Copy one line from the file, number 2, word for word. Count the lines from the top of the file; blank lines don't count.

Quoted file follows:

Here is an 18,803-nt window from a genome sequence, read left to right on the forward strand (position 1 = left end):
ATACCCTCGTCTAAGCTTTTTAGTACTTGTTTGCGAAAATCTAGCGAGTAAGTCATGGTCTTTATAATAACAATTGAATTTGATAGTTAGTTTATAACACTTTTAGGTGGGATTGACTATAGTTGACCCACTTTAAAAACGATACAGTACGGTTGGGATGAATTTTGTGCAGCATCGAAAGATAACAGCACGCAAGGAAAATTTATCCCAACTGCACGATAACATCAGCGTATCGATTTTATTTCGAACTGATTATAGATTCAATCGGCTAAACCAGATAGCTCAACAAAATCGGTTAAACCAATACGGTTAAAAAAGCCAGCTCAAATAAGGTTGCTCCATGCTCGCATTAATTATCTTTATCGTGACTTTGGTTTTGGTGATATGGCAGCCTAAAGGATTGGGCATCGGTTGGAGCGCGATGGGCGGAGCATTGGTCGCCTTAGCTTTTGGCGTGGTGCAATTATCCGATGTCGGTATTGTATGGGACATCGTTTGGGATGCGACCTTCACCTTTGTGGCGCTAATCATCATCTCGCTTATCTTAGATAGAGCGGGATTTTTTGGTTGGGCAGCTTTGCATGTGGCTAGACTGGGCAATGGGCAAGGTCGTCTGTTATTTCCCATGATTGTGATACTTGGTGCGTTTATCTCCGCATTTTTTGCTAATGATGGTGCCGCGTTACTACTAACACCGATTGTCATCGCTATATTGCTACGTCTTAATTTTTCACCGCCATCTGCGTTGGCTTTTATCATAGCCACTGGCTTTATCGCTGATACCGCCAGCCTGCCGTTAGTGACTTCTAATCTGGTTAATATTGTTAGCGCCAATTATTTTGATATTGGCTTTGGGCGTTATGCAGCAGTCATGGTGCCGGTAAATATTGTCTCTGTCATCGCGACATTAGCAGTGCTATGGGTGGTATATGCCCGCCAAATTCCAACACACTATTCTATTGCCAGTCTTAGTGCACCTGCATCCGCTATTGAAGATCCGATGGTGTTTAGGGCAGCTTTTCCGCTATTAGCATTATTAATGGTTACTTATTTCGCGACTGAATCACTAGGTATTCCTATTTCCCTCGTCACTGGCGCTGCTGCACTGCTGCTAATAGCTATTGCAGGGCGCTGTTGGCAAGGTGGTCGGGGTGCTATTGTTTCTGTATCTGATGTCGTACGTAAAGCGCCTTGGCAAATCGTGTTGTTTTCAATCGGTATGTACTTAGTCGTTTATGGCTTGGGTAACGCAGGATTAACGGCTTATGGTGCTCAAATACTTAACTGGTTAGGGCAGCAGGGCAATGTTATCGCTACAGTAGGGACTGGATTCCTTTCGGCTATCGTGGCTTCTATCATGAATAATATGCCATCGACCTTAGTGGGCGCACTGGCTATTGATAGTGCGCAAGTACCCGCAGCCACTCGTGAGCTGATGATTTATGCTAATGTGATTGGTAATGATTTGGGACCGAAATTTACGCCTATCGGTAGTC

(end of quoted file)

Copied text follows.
ATACCCTCGTCTAAGCTTTTTAGTACTTGTTTGCGAAAATCTAGCGAGTAAGTCATGGTCTTTATAATAACAATTGAATTTGATAGTTAGTTTATAACACTTTTAGGTGGGATTGACTATAGTTGACCCACTTTAAAAACGATACAGTACGGTTGGGATGAATTTTGTGCAGCATCGAAAGATAACAGCACGCAAGGAAAATTTATCCCAACTGCACGATAACATCAGCGTATCGATTTTATTTCGAACTGATTATAGATTCAATCGGCTAAACCAGATAGCTCAACAAAATCGGTTAAACCAATACGGTTAAAAAAGCCAGCTCAAATAAGGTTGCTCCATGCTCGCATTAATTATCTTTATCGTGACTTTGGTTTTGGTGATATGGCAGCCTAAAGGATTGGGCATCGGTTGGAGCGCGATGGGCGGAGCATTGGTCGCCTTAGCTTTTGGCGTGGTGCAATTATCCGATGTCGGTATTGTATGGGACATCGTTTGGGATGCGACCTTCACCTTTGTGGCGCTAATCATCATCTCGCTTATCTTAGATAGAGCGGGATTTTTTGGTTGGGCAGCTTTGCATGTGGCTAGACTGGGCAATGGGCAAGGTCGTCTGTTATTTCCCATGATTGTGATACTTGGTGCGTTTATCTCCGCATTTTTTGCTAATGATGGTGCCGCGTTACTACTAACACCGATTGTCATCGCTATATTGCTACGTCTTAATTTTTCACCGCCATCTGCGTTGGCTTTTATCATAGCCACTGGCTTTATCGCTGATACCGCCAGCCTGCCGTTAGTGACTTCTAATCTGGTTAATATTGTTAGCGCCAATTATTTTGATATTGGCTTTGGGCGTTATGCAGCAGTCATGGTGCCGGTAAATATTGTCTCTGTCATCGCGACATTAGCAGTGCTATGGGTGGTATATGCCCGCCAAATTCCAACACACTATTCTATTGCCAGTCTTAGTGCACCTGCATCCGCTATTGAAGATCCGATGGTGTTTAGGGCAGCTTTTCCGCTATTAGCATTATTAATGGTTACTTATTTCGCGACTGAATCACTAGGTATTCCTATTTCCCTCGTCACTGGCGCTGCTGCACTGCTGCTAATAGCTATTGCAGGGCGCTGTTGGCAAGGTGGTCGGGGTGCTATTGTTTCTGTATCTGATGTCGTACGTAAAGCGCCTTGGCAAATCGTGTTGTTTTCAATCGGTATGTACTTAGTCGTTTATGGCTTGGGTAACGCAGGATTAACGGCTTATGGTGCTCAAATACTTAACTGGTTAGGGCAGCAGGGCAATGTTATCGCTACAGTAGGGACTGGATTCCTTTCGGCTATCGTGGCTTCTATCATGAATAATATGCCATCGACCTTAGTGGGCGCACTGGCTATTGATAGTGCGCAAGTACCCGCAGCCACTCGTGAGCTGATGATTTATGCTAATGTGATTGGTAATGATTTGGGACCGAAATTTACGCCTATCGGTAGTC